is the exception because its data is from a census sampling that was given to all public school students whose
parents returned consent forms.) The margin of error ranges from 0.3% to 9.5% (the margin of error data was not
available for Washington state in 1998 and 2000 or for California’s surveys).
Statements from those raising the “wrong message” concern have often been vague as to whether they believe
the harm comes from actual implementation of medical marijuana laws or from the public discussion stimulated
by the campaigns. Because many of their statements (including that of the DEA administrator cited above) focus
on public discussion, and because the campaigns for the state laws produced intense debate and media coverage,
we have focused on the date of enactment as the key time-point in before-and-after comparisons.
NATIONWIDE DATA
Since California voters enacted Prop. 215, the debate over it and similar proposals has been covered widely
on national television and radio, as well as in local and national newspapers and magazines, including USA
Today’s front-page story on Prop. 215’s passage; the New York Times’ 1999 front-page story on the Institute of
Medicine’s report on the medical use of marijuana, and many others. If medical marijuana laws “send the wrong
message” to children, this widespread attention would be expected to produce a nationwide increase in marijuana
use, with the largest increase in those states enacting medical marijuana laws. But just the opposite has occurred.
Since 1996, Monitoring the Future surveys show 50%, 30%, and 14% decreases in eighth, 10
th
, and 12
th

graders’ current marijuana use, respectively.
2
Regarding lifetime use, it shows a 39% drop in eighth graders’ use,
a 22% decline in 10
th
graders’, and a 7% decrease among 12
th
graders.
3
The biennial national YRBS shows similar
trends, with a 20% decrease in high schoolers’ current marijuana use since 1995 and a 9.4% decrease in their
lifetime use. It found decreases in every measure in every high school grade level since 1995, except 12
th
graders’
lifetime marijuana use, which shows a slight increase.
4
As the state-by-state section of this paper will discuss, as a
whole, the medical marijuana states’ teen use trends compare favorably to nationwide trends.
The Monitoring the Future survey randomly samples approximately 120 high schools nationally for 12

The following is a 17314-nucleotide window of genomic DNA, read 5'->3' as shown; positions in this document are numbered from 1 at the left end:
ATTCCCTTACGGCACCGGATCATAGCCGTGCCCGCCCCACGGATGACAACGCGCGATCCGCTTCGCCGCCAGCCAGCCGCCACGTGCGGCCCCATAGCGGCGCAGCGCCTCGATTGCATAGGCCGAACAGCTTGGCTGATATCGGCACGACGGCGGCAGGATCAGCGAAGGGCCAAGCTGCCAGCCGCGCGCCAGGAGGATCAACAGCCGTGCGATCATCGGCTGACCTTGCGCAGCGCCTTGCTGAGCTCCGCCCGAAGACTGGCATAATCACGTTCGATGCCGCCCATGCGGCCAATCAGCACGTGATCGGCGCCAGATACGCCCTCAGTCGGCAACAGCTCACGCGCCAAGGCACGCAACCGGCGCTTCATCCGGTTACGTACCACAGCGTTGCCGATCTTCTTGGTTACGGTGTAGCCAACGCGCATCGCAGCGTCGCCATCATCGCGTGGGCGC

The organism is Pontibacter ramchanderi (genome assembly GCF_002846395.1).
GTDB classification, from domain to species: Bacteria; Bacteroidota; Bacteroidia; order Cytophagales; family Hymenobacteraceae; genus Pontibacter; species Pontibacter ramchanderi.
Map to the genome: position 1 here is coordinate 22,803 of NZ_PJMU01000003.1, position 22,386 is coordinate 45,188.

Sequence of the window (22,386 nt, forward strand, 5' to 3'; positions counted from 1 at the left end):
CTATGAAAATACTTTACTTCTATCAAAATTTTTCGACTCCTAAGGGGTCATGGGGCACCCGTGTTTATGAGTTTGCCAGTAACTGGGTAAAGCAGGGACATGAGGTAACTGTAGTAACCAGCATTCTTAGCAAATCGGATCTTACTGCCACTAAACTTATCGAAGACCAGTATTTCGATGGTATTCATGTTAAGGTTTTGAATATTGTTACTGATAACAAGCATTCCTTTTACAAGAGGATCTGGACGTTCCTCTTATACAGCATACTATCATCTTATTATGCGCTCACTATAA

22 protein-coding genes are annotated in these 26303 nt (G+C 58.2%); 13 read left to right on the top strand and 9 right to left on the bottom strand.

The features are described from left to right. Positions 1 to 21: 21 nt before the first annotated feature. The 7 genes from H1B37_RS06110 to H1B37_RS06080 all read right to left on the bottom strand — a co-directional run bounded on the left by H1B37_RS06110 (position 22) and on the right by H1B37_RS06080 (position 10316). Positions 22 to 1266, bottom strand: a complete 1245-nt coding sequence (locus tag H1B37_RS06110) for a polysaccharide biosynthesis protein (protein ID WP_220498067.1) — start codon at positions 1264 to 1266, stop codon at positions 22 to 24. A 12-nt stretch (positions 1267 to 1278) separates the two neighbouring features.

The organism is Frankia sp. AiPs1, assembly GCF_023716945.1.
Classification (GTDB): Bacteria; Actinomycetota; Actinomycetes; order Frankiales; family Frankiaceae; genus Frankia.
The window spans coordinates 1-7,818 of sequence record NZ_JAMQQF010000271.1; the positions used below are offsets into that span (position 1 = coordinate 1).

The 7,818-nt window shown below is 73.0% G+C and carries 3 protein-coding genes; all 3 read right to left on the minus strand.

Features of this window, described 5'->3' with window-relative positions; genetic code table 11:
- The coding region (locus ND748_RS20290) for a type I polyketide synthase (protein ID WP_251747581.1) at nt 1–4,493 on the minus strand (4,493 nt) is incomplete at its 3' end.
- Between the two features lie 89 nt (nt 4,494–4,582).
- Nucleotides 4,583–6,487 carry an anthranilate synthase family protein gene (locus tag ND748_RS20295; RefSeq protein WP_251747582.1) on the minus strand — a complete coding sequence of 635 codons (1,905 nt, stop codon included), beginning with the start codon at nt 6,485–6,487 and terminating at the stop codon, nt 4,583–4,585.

th
grade
data, surveying about 15,000 students annually. For its survey of eighth graders each year, approximately 17,000
students from 140 randomly selected schools are surveyed annually. For the 10
th
graders, approximately 130 high
schools are sampled, and about 15,000 students are surveyed annually. The national YRBS uses a three-stage,
cluster sample design to obtain a nationally representative sample of students in grades nine through in the
United States. Approximately 13,950 surveys were completed in 2005, 10,200 in 2003, 9,900 in 1999, 11,220 in
2. “Monitoring the Future: National Results on Adolescent Drug Use 2007,” Table 3.
3. Ibid., Table 1.
4. U.S. Centers for Disease Control and Prevention, “Youth Risk Behavior Surveillance, Youth Online: Comprehensive Results,” available at <http://apps.nccd.
cdc.gov/yrbss/SelQuestYear.asp?Loc=XX&cat=3>.
1997, and 6,540 in 1995.
As will be seen below, states enacting medical marijuana laws have been slightly more successful than the
nation as a whole at reducing adolescent marijuana use.
STATE-BY-STATE DATA
CALIFORNIA (medical marijuana initiative passed November 5,
1996)
As the first state to pass an effective medical marijuana law,
California provides the longest period to evaluate such a law’s effect on
teen marijuana use. California officials were concerned enough about
the “sends the wrong message” theory to commission a special analysis
examining this issue.
The biennial California Student Survey (CSS), conducted by the
California attorney general’s office, provides some of the most detailed
information on teen drug use trends in any single state. It measures
three grade levels’ weekly, monthly, and past-six-month marijuana use.
The pre-Prop. 215 survey (1995-1996) was based on the responses of
5,775 students, while the most recent survey (2005-2006) was based on
responses from about 10,635 students. In the years prior to the 1996
passage of Prop. 215, the CSS charted steady increases in marijuana use by California teenagers in all surveyed
grades — seventh, ninth, and 11
th
graders. That period of increase ended in 1996, with CSS data showing a
clear, swift downward trend since Prop. 215 passed on November 5, 1996. For all grades, marijuana use dropped
markedly by every measure between early 1996 and 2006. Among ninth graders, current use dropped by nearly
half.
7
th
grade weekly: 11% decrease since late 1995/early 1996 (from 1.9% to 1.7%)